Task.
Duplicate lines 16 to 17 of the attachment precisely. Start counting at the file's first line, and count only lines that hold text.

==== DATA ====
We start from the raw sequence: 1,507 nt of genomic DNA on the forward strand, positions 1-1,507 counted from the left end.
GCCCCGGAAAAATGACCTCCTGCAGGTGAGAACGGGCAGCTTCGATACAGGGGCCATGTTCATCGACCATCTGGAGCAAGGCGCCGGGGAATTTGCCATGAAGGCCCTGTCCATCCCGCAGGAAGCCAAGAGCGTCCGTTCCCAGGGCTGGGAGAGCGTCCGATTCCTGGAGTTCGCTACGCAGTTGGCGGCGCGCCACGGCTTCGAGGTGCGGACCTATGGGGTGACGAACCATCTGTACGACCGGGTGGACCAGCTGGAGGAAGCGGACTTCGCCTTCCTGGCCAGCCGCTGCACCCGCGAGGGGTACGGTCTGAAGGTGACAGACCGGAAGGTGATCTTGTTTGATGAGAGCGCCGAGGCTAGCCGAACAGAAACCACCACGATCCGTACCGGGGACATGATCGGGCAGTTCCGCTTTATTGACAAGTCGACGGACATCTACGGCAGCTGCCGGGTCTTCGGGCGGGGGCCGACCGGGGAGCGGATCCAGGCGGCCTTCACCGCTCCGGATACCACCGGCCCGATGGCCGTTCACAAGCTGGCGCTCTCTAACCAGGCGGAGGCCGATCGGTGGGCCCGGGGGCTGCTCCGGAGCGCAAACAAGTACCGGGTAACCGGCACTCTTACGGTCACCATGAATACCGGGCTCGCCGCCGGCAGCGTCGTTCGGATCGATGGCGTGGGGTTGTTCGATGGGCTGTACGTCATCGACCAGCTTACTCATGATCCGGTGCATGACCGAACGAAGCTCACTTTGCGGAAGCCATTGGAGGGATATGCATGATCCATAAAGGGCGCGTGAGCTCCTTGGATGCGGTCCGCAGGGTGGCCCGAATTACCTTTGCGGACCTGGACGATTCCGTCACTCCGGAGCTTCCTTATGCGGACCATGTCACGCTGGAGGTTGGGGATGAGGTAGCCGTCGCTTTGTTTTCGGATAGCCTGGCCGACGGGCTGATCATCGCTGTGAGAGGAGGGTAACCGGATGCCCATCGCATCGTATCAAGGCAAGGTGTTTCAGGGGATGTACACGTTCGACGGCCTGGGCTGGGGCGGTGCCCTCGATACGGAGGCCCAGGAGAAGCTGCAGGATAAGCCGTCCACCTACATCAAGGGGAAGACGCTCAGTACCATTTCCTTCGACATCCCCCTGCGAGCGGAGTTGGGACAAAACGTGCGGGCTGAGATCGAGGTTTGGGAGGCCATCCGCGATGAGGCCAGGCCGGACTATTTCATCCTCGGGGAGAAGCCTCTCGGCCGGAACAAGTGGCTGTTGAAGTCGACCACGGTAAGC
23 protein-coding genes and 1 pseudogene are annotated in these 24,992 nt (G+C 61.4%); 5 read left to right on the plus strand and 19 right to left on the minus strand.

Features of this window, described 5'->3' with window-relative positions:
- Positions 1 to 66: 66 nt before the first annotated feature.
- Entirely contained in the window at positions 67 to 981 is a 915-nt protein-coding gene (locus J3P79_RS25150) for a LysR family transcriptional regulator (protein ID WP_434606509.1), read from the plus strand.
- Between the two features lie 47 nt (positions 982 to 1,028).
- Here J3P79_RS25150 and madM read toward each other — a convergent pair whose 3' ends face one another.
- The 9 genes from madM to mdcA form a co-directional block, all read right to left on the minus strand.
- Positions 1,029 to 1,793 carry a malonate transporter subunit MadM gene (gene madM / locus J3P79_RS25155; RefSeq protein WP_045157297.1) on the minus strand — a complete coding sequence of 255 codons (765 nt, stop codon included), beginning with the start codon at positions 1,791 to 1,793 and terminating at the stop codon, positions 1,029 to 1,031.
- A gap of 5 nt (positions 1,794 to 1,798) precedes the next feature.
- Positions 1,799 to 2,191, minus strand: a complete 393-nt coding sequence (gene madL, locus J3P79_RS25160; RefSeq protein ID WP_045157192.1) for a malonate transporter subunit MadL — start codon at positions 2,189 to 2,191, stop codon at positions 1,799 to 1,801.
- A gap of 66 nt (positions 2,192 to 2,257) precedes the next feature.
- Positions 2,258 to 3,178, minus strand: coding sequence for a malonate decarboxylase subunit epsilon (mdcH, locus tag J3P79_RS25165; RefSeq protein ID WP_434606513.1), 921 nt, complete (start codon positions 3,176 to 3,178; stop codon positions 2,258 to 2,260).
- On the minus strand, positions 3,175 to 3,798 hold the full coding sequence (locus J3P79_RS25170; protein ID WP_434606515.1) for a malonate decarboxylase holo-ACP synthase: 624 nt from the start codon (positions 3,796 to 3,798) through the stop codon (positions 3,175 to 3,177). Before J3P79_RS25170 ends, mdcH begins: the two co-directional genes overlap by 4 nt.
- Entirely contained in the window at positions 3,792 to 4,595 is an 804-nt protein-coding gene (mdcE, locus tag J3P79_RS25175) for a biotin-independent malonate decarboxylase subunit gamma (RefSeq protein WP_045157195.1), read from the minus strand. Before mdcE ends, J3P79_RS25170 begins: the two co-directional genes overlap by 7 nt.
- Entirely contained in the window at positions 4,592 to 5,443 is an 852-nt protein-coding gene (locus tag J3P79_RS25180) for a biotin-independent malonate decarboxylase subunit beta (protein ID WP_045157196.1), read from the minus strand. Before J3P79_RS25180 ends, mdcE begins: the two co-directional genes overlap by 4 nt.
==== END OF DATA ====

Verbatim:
- Entirely contained in the window at positions 3,792 to 4,595 is an 804-nt protein-coding gene (mdcE, locus tag J3P79_RS25175) for a biotin-independent malonate decarboxylase subunit gamma (RefSeq protein WP_045157195.1), read from the minus strand. Before mdcE ends, J3P79_RS25170 begins: the two co-directional genes overlap by 7 nt.
- Entirely contained in the window at positions 4,592 to 5,443 is an 852-nt protein-coding gene (locus tag J3P79_RS25180) for a biotin-independent malonate decarboxylase subunit beta (protein ID WP_045157196.1), read from the minus strand. Before J3P79_RS25180 ends, mdcE begins: the two co-directional genes overlap by 4 nt.